The aim of this study is to investigate markers of inflammation and oxidative stress in an early model of diabetic retinopathy, correlate retinal and plasma results and evaluate the influence of treatment by N-acetylcysteine (NAC), a free radical scavenger.
Four groups were studied: control (C), streptozotocin (STZ)-induced diabetic rats (D), STZ rats following 8 weeks of NAC (DT), and control rats following 8 weeks of NAC (CT). Plasma levels of free 15-F2t-isoprostane (15-F-2t-IsoP), superoxide dismutase (SOD) and tumour necrosis factor-alpha (TNF-α) were obtained. Primary antibodies against macrophages (ED-1), microglia (Ox-42), pericytes (NG-2), endothelial and perivascular cells (IB-4), haem oxygenase 1 (HO-1) and vascular endothelial growth factor (VEGF) were used.
Expression of NG-2 was robust in C, CT, DT, and mild in D. The intensity of IB-4 was higher in D and DT compared with the C and CT. Ox-42 and ED-1 expression was higher in the D than in the DT, C or CT. Expression of VEGF and HO-1 was non-specific across the four groups. Plasma levels of 15-F-2t-IsoP and TNF-α were higher in the D as compared with the C, CT and DT. SOD levels were lower in the D when compared with the C, CT and D.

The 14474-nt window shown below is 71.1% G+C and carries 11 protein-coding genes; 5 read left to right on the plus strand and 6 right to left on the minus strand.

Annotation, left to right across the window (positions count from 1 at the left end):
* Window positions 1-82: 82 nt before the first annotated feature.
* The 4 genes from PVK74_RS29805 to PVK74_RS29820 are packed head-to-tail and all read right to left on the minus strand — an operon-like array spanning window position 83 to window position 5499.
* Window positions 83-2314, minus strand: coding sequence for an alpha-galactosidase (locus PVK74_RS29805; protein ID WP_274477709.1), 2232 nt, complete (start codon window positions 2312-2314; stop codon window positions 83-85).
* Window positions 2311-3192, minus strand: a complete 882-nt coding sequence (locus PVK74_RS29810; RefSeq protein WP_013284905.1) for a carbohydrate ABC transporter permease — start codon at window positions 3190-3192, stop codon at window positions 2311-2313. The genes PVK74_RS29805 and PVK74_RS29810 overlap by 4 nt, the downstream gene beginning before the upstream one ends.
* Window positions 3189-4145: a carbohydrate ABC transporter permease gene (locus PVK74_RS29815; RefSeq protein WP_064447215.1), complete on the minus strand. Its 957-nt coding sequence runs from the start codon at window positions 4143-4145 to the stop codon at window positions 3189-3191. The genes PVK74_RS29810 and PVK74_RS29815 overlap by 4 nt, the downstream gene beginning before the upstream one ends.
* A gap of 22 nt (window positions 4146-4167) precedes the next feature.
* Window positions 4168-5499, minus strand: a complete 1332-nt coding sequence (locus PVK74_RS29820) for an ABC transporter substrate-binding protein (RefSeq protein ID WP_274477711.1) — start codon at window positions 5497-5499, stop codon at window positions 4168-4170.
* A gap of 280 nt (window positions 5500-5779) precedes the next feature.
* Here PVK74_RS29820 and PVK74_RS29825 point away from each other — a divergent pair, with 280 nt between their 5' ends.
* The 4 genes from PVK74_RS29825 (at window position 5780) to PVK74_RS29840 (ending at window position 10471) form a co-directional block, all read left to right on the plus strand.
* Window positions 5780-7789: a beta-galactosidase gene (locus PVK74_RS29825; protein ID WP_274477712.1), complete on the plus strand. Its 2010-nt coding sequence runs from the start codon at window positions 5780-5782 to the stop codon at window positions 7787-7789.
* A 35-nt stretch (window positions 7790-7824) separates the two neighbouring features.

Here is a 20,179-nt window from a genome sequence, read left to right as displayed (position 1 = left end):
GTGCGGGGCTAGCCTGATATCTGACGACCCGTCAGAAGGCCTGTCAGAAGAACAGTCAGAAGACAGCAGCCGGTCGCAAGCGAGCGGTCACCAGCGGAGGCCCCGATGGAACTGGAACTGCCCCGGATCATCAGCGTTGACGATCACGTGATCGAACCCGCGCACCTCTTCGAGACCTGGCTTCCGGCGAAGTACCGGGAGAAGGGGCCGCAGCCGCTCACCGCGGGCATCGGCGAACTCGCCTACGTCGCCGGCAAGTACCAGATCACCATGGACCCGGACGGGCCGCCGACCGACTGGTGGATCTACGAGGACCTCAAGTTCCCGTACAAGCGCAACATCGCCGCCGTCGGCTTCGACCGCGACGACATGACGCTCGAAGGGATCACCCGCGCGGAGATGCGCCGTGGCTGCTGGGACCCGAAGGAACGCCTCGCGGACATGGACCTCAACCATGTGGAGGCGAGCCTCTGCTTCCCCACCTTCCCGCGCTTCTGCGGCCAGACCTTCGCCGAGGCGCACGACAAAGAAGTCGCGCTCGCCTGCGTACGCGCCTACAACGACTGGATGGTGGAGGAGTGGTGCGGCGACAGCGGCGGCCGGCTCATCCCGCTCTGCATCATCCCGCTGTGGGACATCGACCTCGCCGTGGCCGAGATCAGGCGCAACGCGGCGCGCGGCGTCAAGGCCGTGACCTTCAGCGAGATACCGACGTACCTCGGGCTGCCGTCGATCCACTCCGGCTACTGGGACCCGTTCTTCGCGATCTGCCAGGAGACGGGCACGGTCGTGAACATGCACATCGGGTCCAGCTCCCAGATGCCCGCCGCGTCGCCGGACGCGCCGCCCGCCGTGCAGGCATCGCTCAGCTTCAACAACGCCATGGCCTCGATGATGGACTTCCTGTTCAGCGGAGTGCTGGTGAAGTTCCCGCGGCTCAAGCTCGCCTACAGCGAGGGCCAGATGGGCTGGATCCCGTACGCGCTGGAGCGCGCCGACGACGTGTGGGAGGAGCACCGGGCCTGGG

Macrophage/microglia activation, pericyte loss and endothelial/perivascular cell changes occur early in the pathogenesis of DR. These changes are associated with an increase in plasma markers of oxidative stress and inflammation and are minimized by treatment with NAC. The results suggest that therapies that reduce free radicals will help minimize the early events in diabetic retinopathy in the STZ model.